vsm#configure terminal
vsm(config)# port-profile type ethernet data-uplink
vsm(config-port-prof)# switchport mode private-vlan trunk promiscuous
vsm(config-port-prof)# switchport private-vlan trunk allowed vlan 11,111
vsm(config-port-prof)# switchport private-vlan mapping trunk 11 111

3.

After this step has been completed, configure the port profile VM-pvlan that connects the Virtual Machines - as a private VLAN
in host mode, thus isolating the individual VMs from each other.

vsm(config)# port-profile VM-pvlan


vsm(config-port-prof)# vmware port-group
vsm(config-port-prof)# switchport mode private-vlan host
vsm(config-port-prof)# switchport private-vlan host-association 11 111
vsm(config-port-prof)# no shutdown
vsm(config-port-prof)# state enabled

4.

Apply this port-profile VM-pvlan on both Windows 7 - A and Windows 7 - B VMs. In Summary tab, under commands, click
Edit Settings > Click Network adapter 1 > under Network label select VM-pvlan.

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5.

After applying the new port-profile to the VMs, the veth of those particular VMs (Windows 7 A and Windows 7 B) will
remain the same. Compare with the output obtained in step 4 in the vMotion Configuration section. Verify the current Vethmapping of the VMs and the usage of PVLAN.

Note: Please take note of the Veth numbering of each VM shown on this document might differ from your actual output. However,
it should be consistent with the obtained output before applying the port profile to the VMs.
In this case, you should see Veth4 and Veth10 in pvlan mode. Use the command below:

6.

The expected behavior of the above configuration is that the two virtual machines of your pod should both still be able to reach
the default gateway and all host beyond this gateway. However, they should not be able to reach each other.
This can be verified by pinging the default gateway 198.18.5.1 from Windows 7 - A VM. To do so, login to Windows 7 A
VM and open the console where you enter the command ping 198.18.5.1. Click on the Command Prompt icon on the desktop
within the VM. Now issue the command ping 198.18.5.1. Ping should be successful.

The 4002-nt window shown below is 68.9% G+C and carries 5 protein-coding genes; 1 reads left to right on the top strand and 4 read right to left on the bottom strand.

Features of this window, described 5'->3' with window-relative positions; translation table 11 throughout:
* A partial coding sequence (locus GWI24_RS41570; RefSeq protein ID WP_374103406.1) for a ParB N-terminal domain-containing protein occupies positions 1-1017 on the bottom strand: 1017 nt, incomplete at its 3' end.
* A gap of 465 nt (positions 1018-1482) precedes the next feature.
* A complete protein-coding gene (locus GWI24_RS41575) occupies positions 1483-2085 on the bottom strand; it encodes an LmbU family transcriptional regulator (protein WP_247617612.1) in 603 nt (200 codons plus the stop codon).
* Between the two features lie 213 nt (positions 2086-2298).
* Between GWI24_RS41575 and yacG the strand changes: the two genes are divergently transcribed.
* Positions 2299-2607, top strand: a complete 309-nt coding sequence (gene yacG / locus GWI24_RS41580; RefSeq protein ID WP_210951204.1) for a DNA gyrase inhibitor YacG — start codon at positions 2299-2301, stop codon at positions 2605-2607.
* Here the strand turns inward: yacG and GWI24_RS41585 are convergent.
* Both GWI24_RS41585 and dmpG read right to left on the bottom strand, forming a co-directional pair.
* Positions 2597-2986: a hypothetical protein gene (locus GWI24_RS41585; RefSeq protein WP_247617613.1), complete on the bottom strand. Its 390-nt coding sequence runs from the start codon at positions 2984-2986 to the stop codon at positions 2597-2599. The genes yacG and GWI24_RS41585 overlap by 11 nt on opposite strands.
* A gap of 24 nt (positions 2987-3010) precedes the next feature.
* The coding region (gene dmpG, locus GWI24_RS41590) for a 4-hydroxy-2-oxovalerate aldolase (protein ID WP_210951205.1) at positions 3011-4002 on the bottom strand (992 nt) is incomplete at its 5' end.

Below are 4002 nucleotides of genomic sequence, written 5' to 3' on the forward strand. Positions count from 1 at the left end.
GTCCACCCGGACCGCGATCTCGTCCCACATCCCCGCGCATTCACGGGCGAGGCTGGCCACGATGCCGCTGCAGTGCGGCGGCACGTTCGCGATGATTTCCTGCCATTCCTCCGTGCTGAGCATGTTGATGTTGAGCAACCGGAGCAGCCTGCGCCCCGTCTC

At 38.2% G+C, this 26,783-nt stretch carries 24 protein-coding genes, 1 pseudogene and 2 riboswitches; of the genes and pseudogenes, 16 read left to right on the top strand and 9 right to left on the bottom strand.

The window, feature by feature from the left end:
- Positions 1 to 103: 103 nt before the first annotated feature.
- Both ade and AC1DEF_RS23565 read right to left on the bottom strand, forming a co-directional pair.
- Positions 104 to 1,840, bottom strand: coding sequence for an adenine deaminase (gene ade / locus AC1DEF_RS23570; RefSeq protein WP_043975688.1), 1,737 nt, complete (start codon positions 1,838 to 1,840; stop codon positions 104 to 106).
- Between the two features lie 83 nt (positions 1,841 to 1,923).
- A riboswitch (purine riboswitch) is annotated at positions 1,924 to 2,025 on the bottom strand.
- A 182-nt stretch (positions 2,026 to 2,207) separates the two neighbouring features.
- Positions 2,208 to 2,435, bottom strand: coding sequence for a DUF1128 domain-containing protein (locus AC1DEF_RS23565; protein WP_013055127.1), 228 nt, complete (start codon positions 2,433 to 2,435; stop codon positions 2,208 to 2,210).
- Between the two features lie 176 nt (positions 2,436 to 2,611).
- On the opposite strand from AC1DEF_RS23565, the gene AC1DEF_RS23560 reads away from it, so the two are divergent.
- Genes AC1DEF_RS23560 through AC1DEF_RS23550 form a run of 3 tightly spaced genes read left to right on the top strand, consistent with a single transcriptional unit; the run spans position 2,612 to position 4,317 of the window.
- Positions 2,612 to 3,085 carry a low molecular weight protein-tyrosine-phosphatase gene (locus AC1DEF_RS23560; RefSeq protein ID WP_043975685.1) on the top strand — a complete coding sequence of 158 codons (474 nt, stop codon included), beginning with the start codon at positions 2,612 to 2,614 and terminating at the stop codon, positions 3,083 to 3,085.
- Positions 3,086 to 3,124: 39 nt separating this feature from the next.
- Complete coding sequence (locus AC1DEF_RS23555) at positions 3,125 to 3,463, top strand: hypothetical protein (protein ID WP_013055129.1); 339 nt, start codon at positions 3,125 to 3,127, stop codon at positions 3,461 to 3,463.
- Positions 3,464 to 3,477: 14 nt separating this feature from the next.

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Try now to ping Windows 7 - B from Windows 7 - A. The IP address of Windows 7 - B is 198.18.5.12. Issue the command ping
198.18.5.12.

As expected, the ping times out.


7.

You can now change the isolated vlan to community vlan. The community VLAN can talk to each other as well as two the
promiscuous port. However, they cannot talk to an isolated port.

vsm(config)# vlan 111


vsm(config-vlan)# private-vlan community

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Note: The Virtual Machines using the port-profile VM-pvlan will lose network connectivity for a brief moment (interface flap), when
changing the PVLAN mode.
8.

Again, try to ping the VM Windows 7 B. This time the ping will work.

Congratulations, you have successfully configured a Private VLAN with a promiscuous PVLAN trunk on the uplink! This feature
allows you to utilize server virtualization in new areas, such as in the deployment of DMZ.
Feel free to move the VMs around the two ESX hosts via vMotion. You will notice that no matter where the two VMs reside, the
network policies are enforced the same way.

Removing the Private VLAN configuration


To remove the Private VLAN configuration from VLAN 11, the previously created port-profile VM-pvlan will become unusable and
your VMs will therefore lose connectivity. If you like to proceed further, modify at Edit Settings to change the port-profile back to
VM-Client for the Windows 7 A and Windows 7 B VMs. Below are the steps to remove private vlan.
1.

Remove the configuration of VLAN 11 as a primary PVLAN

vsm# configure terminal


vsm(config)# vlan 11
vsm(config-vlan)# no private-vlan association
vsm(config-vlan)# no private-vlan primary

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Summary
You are now familiar with the Nexus 1000V. As you have experienced during the lab, The Nexus 1000V is based on three
important pillars:

Mobility of the network

Non-disruptive operational model

In this lab you:

Have gotten familiar with the Cisco Nexus 1000V Distributed Virtual Switch for VMWare ESX.
o

Install and configure the Nexus 1000V

Added physical ESX host to the DVS

Attached a Virtual Machine to the Distributed Virtual Switch

Tested the vMotion capability

Provided Enhance Security with IP Access List

Configure Private VLAN

For More Information


For more information about the Cisco Nexus 1000V, visit http://www.cisco.com/go/nexus1000v or contact your local Cisco account
representative.

2014 Cisco and/or its affiliates. All rights reserved. This document is Cisco Public Information.